Take a look at Cuba. When they were cut off from the world’s oil and technology supplies, they were forced to feed their entire, extremely impoverished country on exclusively organic farming.
My understanding is that the biggest barrier to food access are contracts that exist between the World Bank and IMF and giant, global corporations such as Cargill and Nestlé who have paid billions for exclusive rights to those supply lines.
Cuba imports 80% of their food, according to National Geographic. So if anything, its proved just the opposite. To me this is a MASSIVE problem that doesn’t have a straight answer. I like to believe that organic food can feed the world, but I don’t know. The problems with food politics that gets in the way of keeping people fed is land grabs, desertification, commerce, weather patterns/global warming, wars, import/export etc etc. Its soooo complex in my eyes. Even just food deserts in our cities. Yeah, I want those people to have access to fresh fruits and vegetables and there are small things that can be done to improve but what is the real concrete economic solution? I really like listening to economic podcasts and there have been really strong arguments saying that organic food cannot feed the world. Good luck Lagusta! I am rooting for you on this one, but I am not sure for myself the right answers. I DO think access to clean water is more of an important (probably not the right choice of word!)problem .
Cuba’s Organic Revolution.
That link might not work, but I’m unable to find your source for the 80% figure you site. In any event, your argument isn’t saying that organic food can’t feed the world, but that current economic factors prohibit us from doing so, which is a much more surmountable problem than saying “we will never have the soil or technology to move away from pesticides.”
I also believe that clean water and use of industrial fertilizers are a conjoined issue and a move toward organic farming and away from factory animal production will go a long way toward addressing that issue as well.
I’m not arguing anything other than it’s a hard argument on either side. Here’s the article I read the 80% in:
And here’s another. When I find facts (especially on this here internet thing, I like to back it up a few times, cause ANYONE CAN POST ANYTHING ! :
JS2 (A different JS from the one above)
One word.. Quinoa! It can grow pretty much anywhere in any type of environment and it’s a nutritional powerhouse.
No help on that primary question, but I assume he was talking about that Stanford study that made headlines… and a lot of people found that to pretty deeply flawed or at least spun wrong by the media.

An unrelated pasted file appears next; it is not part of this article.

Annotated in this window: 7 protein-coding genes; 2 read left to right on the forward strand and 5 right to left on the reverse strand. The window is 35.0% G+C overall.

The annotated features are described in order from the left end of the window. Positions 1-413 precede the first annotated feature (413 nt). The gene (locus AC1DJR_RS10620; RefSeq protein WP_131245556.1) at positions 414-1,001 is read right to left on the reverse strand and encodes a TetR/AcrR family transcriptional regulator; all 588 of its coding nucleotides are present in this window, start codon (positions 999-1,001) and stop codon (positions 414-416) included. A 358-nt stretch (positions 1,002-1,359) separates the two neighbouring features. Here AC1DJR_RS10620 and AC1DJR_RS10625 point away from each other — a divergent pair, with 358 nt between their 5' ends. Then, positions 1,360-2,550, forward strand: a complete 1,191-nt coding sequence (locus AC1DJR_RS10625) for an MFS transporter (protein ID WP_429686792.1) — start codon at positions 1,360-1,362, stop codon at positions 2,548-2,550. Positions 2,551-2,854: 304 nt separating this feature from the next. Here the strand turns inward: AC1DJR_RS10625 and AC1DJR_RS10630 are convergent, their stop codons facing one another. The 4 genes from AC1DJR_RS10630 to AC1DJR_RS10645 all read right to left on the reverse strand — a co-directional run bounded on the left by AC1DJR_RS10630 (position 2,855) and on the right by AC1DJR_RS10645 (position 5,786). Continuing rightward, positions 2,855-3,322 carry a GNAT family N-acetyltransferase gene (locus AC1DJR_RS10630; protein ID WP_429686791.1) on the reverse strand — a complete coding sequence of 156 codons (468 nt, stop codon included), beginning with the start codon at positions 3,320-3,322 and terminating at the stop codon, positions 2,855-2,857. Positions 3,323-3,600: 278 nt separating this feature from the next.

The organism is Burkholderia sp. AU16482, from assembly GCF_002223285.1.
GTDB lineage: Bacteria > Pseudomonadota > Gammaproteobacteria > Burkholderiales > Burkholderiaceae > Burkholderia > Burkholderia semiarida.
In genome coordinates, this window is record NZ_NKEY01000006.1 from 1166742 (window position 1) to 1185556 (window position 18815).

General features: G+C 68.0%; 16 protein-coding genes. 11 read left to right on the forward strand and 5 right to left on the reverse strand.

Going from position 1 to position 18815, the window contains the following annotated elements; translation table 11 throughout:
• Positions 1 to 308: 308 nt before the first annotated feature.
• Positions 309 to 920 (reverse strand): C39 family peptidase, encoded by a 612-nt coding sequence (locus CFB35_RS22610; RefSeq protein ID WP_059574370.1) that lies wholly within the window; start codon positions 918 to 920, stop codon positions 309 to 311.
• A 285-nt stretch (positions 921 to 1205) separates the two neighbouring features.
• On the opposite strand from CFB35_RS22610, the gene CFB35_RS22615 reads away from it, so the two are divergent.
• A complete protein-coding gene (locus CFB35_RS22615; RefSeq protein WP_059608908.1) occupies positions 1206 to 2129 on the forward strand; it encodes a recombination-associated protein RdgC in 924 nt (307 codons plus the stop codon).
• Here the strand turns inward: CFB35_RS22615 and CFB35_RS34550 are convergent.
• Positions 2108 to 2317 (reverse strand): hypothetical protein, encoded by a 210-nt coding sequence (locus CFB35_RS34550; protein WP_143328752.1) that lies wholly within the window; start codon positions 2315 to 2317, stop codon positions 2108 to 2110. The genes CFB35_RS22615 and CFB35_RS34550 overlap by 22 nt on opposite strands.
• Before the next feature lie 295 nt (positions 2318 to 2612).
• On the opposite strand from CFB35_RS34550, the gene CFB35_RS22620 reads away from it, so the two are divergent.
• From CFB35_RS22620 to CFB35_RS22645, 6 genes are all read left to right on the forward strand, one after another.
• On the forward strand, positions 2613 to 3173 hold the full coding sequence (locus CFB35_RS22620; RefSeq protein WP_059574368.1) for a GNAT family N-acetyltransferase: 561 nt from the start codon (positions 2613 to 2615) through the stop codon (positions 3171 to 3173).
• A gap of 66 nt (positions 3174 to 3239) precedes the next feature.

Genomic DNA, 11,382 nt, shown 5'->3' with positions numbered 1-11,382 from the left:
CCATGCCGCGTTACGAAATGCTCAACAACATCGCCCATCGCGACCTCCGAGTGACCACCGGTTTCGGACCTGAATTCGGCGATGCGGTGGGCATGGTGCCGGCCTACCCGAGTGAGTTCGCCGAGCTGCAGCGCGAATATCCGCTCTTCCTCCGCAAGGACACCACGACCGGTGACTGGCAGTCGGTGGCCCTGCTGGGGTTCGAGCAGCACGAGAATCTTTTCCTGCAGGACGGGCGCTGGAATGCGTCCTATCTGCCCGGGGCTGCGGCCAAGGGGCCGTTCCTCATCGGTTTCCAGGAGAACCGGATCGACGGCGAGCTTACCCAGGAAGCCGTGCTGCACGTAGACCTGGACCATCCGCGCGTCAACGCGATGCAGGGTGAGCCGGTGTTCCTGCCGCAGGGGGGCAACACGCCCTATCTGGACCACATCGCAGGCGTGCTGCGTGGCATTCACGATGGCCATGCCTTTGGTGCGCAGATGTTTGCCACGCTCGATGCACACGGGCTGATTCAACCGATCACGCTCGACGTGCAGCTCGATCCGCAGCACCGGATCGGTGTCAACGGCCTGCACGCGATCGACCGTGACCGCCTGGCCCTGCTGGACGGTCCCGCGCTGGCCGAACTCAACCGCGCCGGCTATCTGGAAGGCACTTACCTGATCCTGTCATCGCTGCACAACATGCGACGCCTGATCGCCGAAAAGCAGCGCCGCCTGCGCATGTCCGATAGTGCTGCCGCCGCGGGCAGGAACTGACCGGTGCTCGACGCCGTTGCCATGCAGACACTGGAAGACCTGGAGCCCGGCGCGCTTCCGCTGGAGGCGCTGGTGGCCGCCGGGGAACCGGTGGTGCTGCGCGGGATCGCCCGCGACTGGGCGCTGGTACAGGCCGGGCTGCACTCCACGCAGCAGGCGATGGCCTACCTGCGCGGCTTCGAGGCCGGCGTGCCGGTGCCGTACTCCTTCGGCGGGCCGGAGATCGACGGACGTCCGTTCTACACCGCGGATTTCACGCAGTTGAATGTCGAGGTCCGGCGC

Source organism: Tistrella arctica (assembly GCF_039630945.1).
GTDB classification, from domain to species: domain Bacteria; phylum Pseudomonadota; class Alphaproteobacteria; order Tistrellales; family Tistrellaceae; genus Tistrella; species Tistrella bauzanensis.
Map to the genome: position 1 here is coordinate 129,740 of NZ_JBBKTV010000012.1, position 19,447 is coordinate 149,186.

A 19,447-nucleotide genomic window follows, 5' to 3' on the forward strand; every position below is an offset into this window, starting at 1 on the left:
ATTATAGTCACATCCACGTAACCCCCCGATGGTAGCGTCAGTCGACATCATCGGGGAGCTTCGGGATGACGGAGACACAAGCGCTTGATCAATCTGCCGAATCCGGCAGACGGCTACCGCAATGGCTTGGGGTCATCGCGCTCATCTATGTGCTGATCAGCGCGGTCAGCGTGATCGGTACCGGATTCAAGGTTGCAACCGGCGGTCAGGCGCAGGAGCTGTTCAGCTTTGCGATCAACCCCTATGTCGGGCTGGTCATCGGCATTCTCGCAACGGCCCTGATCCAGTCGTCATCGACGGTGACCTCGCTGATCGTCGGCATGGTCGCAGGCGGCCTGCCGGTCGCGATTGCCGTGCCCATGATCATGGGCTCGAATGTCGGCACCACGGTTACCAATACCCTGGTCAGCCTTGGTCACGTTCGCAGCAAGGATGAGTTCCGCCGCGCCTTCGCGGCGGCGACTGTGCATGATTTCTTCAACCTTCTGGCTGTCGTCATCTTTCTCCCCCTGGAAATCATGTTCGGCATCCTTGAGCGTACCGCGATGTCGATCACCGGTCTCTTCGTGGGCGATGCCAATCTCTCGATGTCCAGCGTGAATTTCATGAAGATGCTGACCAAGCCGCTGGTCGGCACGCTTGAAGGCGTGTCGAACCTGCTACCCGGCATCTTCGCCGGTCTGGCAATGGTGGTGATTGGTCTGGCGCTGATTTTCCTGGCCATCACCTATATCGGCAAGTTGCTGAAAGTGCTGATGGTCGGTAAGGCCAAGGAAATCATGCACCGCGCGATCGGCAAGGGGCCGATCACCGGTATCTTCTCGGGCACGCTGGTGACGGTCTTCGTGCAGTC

That Flawed Stanford Study
That NatGeo article is fascinating! I can’t believe I missed it! I think we are still arguing two different points. One is whether organic farming methods are globally applicable to solve the current/future food crisis. Whether or not we can even grow the amount of food the world needs without pesticides and petroleum fertilizers.

The other is whether current economic policies and practices are set up in such a way as to allow food to reach the people who need it. I think the answer to the first question is becoming clearer, and I believe that given massive alterations to the current supply chain, as addressed by the second question, we can make meaningful strides.
But I also thought we were all supposed to be eating algae by 2050, so…
You know, as we drove past the Monsanto trial fields yesterday, I thought, “All those people out there probably think they are saving the world.” But really, it’s all about the money. We could be developing technology and breeding veggies that thrive in poor conditions (or bringing back the foods that were destroyed by commercial agriculture) but we are not. The argument that organic ag is just for rich areas is short sided. Follow the money. It leads right chemical heavy agriculture.
Yeah. J and I always have a depressing meta-discussion about GMOs every time we drive out there. I saw a sign the other day advertising work in the Syngenta fields- $10 an hour with some benefits and holidays. Not amazing, but in this economy, I bet people are fighting for those jobs.
Anyway, I’m learning so much from this thread, thank you all! Keep it rollin!